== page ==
Features - Interviews

Those Who Can, Do (and Teach): A Brief Herstory of Girls Rock School Northern Ireland

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Established in March 2016, Girls Rock School Northern Ireland offers workshops and mentoring in electric guitar, bass, drums and vocals to women and girls of all ages. Taking inspiration and mentorship from it’s sister school Girls Rock School Edinburgh, it was the very first collective of its kind in the whole of Ireland. Since then, there is now also Girls Rock Dublin; just as Girls Rock camps and schools have been popping up across the world since the very first camp was held in Portland in 2001. GRSNI welcomes participants who self-identify as female, trans and/or gender non-conforming; they are a part of a global movement that is united by the common desire for gender equality in the music industry.  They are a volunteer collective, with each of the tutors giving their time all in the name of “empowering girls and women of all ages to riff, rock and roll!”


Shannon Delores O’Neill (founder and co-ordinator/guitar tutor):

When people ask me about why I wanted to set up something like GRSNI, I usually joke that I saw Richard Linklater’s School of Rock at an impressionable age but really my mind always goes back to two memories from my teenage years. The first was in Spring 2009; I was in a guitar class with around twenty other players, two tutors, and I was the only female in the room. I’m 25 now and I was 15 then, and I knew it was silly; there was no valid reason in my mind to suggest why such a difference in numbers should exist. After all, I didn’t load up on my body’s oestrogen in order to play hammer-ons (and I was sure the boys didn’t have to tap into their testosterone supplies to bend strings either)!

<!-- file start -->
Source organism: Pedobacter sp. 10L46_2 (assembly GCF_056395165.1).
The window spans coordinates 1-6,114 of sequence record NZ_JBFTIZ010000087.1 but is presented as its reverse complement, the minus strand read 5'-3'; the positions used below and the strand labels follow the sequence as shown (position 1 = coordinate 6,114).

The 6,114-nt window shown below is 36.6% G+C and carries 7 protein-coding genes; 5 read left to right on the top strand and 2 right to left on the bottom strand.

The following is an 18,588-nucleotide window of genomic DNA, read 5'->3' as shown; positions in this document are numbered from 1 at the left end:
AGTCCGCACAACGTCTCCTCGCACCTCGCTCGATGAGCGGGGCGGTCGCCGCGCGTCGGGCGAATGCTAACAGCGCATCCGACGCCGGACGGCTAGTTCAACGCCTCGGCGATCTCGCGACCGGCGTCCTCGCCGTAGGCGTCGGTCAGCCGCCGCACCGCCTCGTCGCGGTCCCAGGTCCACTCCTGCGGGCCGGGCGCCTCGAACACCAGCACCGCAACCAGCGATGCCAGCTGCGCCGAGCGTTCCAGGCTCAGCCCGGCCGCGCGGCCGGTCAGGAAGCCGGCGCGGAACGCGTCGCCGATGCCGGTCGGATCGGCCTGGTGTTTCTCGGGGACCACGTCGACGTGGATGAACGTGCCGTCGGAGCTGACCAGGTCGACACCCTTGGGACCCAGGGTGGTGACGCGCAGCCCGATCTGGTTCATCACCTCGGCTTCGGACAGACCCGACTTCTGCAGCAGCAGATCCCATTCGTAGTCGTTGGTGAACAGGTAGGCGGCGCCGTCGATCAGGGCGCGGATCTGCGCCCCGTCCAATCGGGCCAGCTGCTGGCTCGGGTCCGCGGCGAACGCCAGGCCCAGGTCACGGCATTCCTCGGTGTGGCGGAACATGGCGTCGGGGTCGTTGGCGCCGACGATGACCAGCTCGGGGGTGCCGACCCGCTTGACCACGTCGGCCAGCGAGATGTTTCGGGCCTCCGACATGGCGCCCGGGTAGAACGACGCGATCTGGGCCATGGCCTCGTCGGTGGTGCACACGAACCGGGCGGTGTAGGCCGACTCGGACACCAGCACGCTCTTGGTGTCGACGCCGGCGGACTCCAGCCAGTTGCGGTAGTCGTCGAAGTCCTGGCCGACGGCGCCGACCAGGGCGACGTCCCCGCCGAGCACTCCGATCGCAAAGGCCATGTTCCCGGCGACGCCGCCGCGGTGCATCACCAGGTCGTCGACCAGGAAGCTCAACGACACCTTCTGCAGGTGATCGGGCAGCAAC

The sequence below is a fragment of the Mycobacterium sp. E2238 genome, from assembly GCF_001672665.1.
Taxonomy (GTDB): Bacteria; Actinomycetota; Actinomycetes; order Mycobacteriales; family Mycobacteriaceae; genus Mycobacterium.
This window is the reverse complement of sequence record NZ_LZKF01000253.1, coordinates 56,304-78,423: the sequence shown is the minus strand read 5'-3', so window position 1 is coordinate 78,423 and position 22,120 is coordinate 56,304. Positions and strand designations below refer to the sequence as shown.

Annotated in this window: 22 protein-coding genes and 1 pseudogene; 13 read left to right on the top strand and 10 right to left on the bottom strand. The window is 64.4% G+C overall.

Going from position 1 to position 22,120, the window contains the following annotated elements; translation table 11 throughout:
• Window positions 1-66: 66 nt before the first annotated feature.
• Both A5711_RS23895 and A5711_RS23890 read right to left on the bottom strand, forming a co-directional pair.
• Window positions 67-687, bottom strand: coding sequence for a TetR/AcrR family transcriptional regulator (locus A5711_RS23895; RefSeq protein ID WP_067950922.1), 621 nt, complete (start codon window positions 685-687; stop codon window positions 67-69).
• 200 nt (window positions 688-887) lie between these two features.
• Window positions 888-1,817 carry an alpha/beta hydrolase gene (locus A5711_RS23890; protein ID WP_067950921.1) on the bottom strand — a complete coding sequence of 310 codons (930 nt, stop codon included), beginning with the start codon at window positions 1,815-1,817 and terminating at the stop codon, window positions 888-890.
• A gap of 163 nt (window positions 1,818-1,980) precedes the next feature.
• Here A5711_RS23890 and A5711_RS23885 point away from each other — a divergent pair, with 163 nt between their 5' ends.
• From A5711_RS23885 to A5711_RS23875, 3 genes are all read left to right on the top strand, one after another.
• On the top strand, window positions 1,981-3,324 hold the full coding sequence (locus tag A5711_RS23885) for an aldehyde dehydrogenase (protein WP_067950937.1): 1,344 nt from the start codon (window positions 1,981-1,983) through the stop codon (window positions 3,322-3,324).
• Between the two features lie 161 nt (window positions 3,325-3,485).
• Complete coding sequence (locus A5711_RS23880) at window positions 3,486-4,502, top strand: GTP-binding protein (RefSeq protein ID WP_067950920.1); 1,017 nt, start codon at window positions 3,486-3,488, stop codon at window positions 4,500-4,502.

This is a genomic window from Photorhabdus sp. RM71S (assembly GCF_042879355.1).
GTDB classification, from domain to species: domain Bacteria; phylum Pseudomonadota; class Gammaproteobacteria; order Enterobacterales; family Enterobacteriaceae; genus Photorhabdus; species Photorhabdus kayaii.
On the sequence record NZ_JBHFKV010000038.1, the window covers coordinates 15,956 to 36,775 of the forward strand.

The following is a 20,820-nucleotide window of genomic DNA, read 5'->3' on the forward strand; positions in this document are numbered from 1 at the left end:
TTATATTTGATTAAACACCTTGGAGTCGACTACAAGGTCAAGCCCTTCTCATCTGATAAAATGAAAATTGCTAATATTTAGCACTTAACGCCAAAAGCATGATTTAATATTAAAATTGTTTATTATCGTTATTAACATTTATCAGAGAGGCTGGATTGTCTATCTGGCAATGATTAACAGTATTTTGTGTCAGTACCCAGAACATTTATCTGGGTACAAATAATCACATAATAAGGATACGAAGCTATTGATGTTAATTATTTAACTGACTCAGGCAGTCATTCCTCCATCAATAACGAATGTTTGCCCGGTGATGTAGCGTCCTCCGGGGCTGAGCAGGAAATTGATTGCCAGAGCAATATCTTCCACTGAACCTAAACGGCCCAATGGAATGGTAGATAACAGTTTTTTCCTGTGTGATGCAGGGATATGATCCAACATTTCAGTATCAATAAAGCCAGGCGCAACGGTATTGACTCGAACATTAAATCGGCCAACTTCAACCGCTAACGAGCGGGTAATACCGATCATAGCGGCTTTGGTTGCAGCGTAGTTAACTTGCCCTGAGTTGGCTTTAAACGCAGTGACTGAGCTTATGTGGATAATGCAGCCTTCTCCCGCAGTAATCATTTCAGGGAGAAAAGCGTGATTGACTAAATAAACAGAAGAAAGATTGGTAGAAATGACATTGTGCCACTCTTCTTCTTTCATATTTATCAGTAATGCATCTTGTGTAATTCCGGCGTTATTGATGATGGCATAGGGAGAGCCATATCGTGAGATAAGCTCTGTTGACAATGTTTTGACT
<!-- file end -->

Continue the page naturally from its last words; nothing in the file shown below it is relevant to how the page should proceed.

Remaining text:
The second memory is from early Summer 2011 when I was waiting anxiously in a room at a music school, about to sit a Rockschool electric guitar exam. The door opened and in walked the examiner. Here was something I hadn’t experienced in my six years of playing; a woman in a position of authority regarding the electric guitar. I was a 17-year old girl and finally I’d encountered, not just another admirable male role model, but an example of a possible future-(female!) self. Even if she didn’t give me the distinction grade, I was inspired.